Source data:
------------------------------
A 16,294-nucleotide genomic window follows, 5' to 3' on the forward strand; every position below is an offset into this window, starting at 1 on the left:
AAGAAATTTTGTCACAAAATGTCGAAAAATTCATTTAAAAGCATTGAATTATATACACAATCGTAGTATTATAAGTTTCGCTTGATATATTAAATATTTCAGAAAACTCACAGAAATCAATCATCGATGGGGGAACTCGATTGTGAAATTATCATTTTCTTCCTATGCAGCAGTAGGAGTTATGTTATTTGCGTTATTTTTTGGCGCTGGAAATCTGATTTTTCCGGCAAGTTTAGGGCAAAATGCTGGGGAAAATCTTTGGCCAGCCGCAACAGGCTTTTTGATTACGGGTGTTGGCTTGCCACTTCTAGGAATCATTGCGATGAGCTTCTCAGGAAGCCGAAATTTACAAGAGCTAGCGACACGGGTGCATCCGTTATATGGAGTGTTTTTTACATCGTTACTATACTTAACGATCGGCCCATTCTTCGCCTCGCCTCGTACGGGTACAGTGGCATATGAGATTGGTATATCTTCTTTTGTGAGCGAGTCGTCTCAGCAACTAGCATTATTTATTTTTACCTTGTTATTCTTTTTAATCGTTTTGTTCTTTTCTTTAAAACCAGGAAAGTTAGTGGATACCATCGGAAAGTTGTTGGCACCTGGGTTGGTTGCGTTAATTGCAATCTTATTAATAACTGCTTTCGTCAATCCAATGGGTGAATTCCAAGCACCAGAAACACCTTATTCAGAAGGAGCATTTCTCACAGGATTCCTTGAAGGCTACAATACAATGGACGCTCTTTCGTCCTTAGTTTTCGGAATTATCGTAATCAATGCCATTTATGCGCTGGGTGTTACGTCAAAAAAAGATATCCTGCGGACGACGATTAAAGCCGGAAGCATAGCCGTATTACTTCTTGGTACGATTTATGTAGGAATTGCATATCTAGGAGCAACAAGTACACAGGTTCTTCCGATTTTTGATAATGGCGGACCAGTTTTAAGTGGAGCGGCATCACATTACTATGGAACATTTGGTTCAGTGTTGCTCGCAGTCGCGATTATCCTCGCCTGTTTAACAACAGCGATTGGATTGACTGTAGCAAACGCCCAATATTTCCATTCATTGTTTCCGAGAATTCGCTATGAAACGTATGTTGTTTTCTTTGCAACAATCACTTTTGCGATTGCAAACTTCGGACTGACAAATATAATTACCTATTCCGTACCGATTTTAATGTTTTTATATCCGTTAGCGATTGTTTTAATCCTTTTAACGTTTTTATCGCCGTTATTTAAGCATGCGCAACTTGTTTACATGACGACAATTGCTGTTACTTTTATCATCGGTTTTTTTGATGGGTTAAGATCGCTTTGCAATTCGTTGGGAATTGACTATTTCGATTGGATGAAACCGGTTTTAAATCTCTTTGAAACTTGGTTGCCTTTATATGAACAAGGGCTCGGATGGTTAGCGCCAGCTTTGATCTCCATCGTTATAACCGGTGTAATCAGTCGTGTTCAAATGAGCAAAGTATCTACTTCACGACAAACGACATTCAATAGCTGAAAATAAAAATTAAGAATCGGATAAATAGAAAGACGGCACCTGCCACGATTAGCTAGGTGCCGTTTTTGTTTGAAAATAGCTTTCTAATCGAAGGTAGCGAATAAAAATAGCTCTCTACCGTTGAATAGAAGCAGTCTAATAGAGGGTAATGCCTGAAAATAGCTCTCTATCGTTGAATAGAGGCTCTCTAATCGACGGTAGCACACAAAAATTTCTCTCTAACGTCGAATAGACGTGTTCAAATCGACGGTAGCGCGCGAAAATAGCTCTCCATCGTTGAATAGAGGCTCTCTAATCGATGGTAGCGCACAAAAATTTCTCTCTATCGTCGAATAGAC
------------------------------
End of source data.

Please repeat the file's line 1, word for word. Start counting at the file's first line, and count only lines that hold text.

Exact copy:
A 16,294-nucleotide genomic window follows, 5' to 3' on the forward strand; every position below is an offset into this window, starting at 1 on the left: